Definition of Dehydration in Children:
Dehydration is defined as excessive loss of body water. In physiology, dehydration is a deficit of total body water with an accompanying disruption of metabolic processes.
Classification or Types of Dehydration in Children:
- No signs of dehydration,
- Some dehydration,
- Severe dehydration.
Assessment Strategy or Sign and Symptoms of Severe Dehydration in Children:
No signs of dehydration
Look at condition
Lethargic or unconscious, floppy
Very sunken and dry
Mouth and tongue
Drinks normally, not thirsty
Thirsty, drinks eagerly
Drinks poorly or unable to drink
Feel: Skin pinch
Goes back quickly
Goes back slowly
Goes back very slowly
The patient has no
If the patient has two
If the patient has two
Management of Severe Dehydration in Children:
Measures Should Be Taken In Various Degree Of Dehydration:
1. Measure should be taken for no sign of dehydration: Patient first seen with no signs of dehydration can be treated at home:
a. ORS packets should be given at home for 2 days,
b. Demonstration how to prepare and give solution,
c. After each loose stool the mother should give the following amount of ORS to her child.
Amount of ORS
Less than 2 years
> 10 years
As much as wanted
2. Home Management:
a. Give more fluid than usual,
b. Give more food than usual.
c. Minimum one extra meal for two weeks.
d. Referral knowledge.
- If not improved within 3 days,
- More loose motion,
- Increased vomiting,
- Depressed anterior fontanels,
- Unable to drink or food,
- Visible blood in stool,
Instruction to the mother of patient to return if any sign (above) develop.
3. Measure should be taken for some sign of dehydration: Rehydration therapy:
ORS 75 ml/kg within 4 hours irrespective of age. Reassess after 4 hours. If improved then treated as no sign of dehydration if not, referred to the hospital.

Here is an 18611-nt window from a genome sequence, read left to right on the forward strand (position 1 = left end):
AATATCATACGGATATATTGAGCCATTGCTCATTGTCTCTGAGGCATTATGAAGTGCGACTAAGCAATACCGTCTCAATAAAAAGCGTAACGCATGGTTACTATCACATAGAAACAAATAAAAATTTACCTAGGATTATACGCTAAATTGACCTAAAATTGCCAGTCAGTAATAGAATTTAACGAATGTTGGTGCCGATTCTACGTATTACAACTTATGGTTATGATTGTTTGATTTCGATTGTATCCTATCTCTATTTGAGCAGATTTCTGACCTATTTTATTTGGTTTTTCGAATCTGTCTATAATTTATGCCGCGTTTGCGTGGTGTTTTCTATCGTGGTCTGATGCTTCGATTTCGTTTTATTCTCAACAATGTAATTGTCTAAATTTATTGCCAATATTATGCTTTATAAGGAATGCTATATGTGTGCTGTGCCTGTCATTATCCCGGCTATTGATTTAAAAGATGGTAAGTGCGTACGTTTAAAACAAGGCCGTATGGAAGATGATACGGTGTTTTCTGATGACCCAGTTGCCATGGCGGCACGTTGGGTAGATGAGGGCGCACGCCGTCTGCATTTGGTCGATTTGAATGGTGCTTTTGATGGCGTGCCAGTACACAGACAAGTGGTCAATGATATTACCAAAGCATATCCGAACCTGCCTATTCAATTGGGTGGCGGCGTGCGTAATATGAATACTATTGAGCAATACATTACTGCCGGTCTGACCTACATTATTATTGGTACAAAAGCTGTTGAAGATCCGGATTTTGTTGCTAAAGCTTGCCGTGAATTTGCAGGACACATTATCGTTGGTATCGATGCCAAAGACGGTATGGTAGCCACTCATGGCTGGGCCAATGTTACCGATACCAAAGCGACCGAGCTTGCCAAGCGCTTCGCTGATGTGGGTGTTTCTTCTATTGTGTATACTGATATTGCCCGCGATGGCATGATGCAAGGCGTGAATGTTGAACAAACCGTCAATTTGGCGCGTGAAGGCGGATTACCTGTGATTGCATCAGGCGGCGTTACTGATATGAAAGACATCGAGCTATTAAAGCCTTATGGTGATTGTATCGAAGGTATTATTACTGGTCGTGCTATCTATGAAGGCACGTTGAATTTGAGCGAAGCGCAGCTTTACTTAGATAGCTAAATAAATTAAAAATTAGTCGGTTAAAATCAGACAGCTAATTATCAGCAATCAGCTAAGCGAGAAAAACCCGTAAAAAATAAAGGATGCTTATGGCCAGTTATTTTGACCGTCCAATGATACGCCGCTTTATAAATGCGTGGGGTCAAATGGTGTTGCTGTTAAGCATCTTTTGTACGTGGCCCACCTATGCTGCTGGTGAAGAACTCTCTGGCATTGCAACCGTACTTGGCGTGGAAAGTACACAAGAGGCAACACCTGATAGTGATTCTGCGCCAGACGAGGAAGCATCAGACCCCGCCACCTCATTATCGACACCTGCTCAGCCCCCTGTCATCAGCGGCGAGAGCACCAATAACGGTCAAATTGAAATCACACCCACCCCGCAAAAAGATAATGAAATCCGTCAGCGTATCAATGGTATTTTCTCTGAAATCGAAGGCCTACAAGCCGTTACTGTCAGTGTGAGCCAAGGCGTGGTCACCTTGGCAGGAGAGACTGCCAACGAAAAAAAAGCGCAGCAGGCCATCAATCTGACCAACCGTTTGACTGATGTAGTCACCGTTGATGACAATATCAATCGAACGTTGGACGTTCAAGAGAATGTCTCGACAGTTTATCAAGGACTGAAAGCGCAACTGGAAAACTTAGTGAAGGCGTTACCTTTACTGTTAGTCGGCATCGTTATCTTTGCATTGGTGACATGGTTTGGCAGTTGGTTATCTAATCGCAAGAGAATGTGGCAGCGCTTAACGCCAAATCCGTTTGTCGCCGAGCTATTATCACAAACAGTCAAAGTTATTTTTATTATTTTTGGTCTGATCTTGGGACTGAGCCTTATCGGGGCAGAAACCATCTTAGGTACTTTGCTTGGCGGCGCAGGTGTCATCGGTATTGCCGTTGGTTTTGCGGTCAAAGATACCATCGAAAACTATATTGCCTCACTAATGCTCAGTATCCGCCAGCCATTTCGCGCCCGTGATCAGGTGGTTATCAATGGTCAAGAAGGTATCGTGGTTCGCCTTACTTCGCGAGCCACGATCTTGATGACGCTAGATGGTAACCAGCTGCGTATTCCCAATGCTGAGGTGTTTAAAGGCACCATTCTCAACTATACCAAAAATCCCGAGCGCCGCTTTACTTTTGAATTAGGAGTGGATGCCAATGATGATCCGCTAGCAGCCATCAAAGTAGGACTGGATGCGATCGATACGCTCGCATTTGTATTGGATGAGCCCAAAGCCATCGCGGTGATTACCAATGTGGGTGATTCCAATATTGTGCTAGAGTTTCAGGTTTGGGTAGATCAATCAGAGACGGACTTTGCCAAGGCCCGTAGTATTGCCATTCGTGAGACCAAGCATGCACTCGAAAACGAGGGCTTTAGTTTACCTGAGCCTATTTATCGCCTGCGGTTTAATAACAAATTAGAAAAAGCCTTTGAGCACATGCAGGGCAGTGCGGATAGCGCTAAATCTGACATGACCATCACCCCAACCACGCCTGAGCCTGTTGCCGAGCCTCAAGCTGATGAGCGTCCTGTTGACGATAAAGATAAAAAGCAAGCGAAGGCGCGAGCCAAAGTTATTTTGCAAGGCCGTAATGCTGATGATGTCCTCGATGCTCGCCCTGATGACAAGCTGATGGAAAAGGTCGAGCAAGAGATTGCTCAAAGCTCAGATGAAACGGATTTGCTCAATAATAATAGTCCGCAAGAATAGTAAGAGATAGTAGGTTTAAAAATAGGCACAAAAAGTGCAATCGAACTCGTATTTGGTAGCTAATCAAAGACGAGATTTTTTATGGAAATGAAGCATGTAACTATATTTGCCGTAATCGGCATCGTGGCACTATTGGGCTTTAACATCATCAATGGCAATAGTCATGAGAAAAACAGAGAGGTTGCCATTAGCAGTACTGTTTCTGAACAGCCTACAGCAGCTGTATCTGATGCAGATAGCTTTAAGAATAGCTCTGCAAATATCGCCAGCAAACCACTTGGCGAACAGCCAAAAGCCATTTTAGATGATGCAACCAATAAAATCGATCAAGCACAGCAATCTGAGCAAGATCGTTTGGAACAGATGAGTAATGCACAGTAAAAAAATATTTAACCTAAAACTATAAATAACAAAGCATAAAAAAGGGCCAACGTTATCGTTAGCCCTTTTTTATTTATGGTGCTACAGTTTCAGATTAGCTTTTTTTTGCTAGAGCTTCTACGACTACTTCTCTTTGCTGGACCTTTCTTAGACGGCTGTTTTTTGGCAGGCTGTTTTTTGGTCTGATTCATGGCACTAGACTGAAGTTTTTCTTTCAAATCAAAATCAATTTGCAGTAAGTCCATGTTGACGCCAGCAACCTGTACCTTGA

4. Measure should be taken for severe dehydration:
In severe dehydration, patient should be rehydrated by intravenous (TV) fluid such as cholera saline as follows:
1st give 30 ml/kg
Then give 70 ml/kg
Infants (<12 months)
Older (> 12 months)
More questions related to this article:
- What do you mean by dehydration?
- What are the types of dehydration?
- What is the classification of dehydration?
- How will you assess dehydration status of a child?
- How will you assess dehydration status of a patient with diarrhea?
- Mention the assessment strategy of severe dehydration.
- What are the sign and symptoms of dehydration?
- Discuss the management of severe dehydration.
- How will you manage a child with some dehydration?
- How will you manage a child having diarrhea with severe dehydration?
- A two years boy presented with acute watery diarrhea for 2 days. How will you assess his dehydration status and how can you manage a child with some dehydration?
Maria Khatun Mona is a Founder and Editor of Nursing Exercise Blog. She is a Nursing and Midwifery Expert. Currently she is working as a Registered Nurse at Evercare Hospital, Dhaka, Bangladesh. She has great passion in writing different articles on Nursing and Midwifery. Mail her at “[email protected]”